An award winning journalist, Marian Pallister is based in Argyll. Her mother inherited cottages which were ‘drowned’ for the reservoir in the Cruachan area, binding her family to this location and community. Her previous works often focus on Argyll and the socio-economic and political changes which have affected this area. It is, then, informed by both personal ties and a professional pre-occupation with the geography of the west Highland region that Pallister is able to document how the Cruachan Hydro Electric Project irreversibly affected the local community and landscape.
Cruachan is not, however, a list of interviews, reports and government legislation. The chapters are not arranged chronologically, by person or document, but by different challenges faced by the locals and the workers on the project, as well as anecdotes about the landscape, mythology, tourism and economy of the area. Many of the people mentioned are quoted throughout, their voices, support for and concerns about the reservoir project come together to illustrate the multiple perspectives on the mountain. It is through such an approach that Pallister’s work excels, as she renders a sense of community and integration brought on by engagement with the Cruachan project. Pallister’s own voice is present throughout, and her connection with the area often seeps through with no effort to disguise what she sees as a purely positive enterprise.
Throughout the book, Pallister examines the extent of loss of lifestyle and identity in the community, which she blames, not solely on the creation of the reservoir, but other invading technologies. It wasn’t just the Hydro-Electric Project which colonised the local community that decade; Pallister tells us that “historians have already put a label on the 1960s as the decade in which the most significant changes in history were introduced” And thus it is invalid to presume that all the changes which followed were a direct result of the project. Looking at the example of the decrease of Gaelic speakers in the region, for example, Pallister blames the introduction of the television to counter the argument against the influx of non-Gaelic speaking workers in the area:
But there is no doubt that language and culture in the Scottish Highlands and Islands were more deeply undermined by the coming of television than by the temporary imposition of Yorkshire blasters, Irish driller, Glaswegian labourers and Polish dam builders.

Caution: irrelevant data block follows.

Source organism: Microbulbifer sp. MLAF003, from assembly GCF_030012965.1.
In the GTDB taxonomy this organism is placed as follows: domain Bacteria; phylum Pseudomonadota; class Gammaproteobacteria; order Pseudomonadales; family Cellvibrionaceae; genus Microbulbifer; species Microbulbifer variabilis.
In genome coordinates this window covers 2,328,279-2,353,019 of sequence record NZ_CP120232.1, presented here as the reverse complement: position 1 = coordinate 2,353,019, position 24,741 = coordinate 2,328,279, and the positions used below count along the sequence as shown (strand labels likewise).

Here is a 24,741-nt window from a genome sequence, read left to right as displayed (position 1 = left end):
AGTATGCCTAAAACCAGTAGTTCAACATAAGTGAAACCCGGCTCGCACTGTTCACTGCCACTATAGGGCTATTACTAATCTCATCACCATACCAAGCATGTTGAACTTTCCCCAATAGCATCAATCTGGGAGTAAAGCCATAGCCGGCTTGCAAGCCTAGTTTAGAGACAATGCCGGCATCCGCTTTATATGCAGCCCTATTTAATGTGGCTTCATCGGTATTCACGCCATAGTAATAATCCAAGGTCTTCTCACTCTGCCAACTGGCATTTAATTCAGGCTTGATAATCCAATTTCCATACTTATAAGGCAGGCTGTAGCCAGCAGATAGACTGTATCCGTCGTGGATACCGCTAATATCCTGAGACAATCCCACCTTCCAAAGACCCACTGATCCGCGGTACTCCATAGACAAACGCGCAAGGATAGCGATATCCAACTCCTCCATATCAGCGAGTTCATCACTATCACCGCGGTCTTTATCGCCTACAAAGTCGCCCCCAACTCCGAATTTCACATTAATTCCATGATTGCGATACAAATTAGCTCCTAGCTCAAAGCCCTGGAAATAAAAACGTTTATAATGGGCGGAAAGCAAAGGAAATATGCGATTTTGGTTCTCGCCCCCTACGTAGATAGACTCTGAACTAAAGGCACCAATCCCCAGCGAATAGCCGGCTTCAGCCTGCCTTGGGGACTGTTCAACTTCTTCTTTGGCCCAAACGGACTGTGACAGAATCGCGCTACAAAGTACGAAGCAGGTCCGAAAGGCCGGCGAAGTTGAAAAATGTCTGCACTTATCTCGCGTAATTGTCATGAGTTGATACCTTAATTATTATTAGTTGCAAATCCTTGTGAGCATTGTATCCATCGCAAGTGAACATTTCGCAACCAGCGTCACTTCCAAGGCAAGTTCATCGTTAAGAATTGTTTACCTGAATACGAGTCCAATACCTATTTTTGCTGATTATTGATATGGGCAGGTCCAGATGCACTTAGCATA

Moreover, she argues that this inflow of workers benefitted the community more than it impaired it. True, she doesn’t gloss over the bar fights or even the alleged murder of “Gentleman Jim”, but the details of the advantages retain focus throughout. The increased population and migration of workers’ families to the area meant Loch Awe Primary School reopened. There were more shops in town then than there are even now and the local community thrived amidst the construction, with locals and workers’ families coming together in founding TADS, the local dramatic society. Closing her work with the refrain that the region would have been altered by invading technologies regardless of the project, Pallister states that “it would be strange indeed if this area had remained static and untouched,” and that even without the building of the Hydro-Electric Dam, the area “today would still have been [a] very different place.”
Pallister’s work succeeds in both celebrating the changes and mourning the loss of identity brought about by the dam project. For sure, she is biased in her positive portrayal of the changes, but this could be attributed to the feelings of those she interviewed. I suppose with the protests and public divide regarding the building of wind turbines and other renewable sources of energy in what we might suppose a more enlightened time today, it is easy to doubt how favourably the building of the Cruachan dam was viewed in the 1950s. But Pallister manages to capture the near universal sense of opportunity with which the local community welcomed the project, mimicked in their hospitality towards the workers and sense of the integration of voices captured in the pages of her book.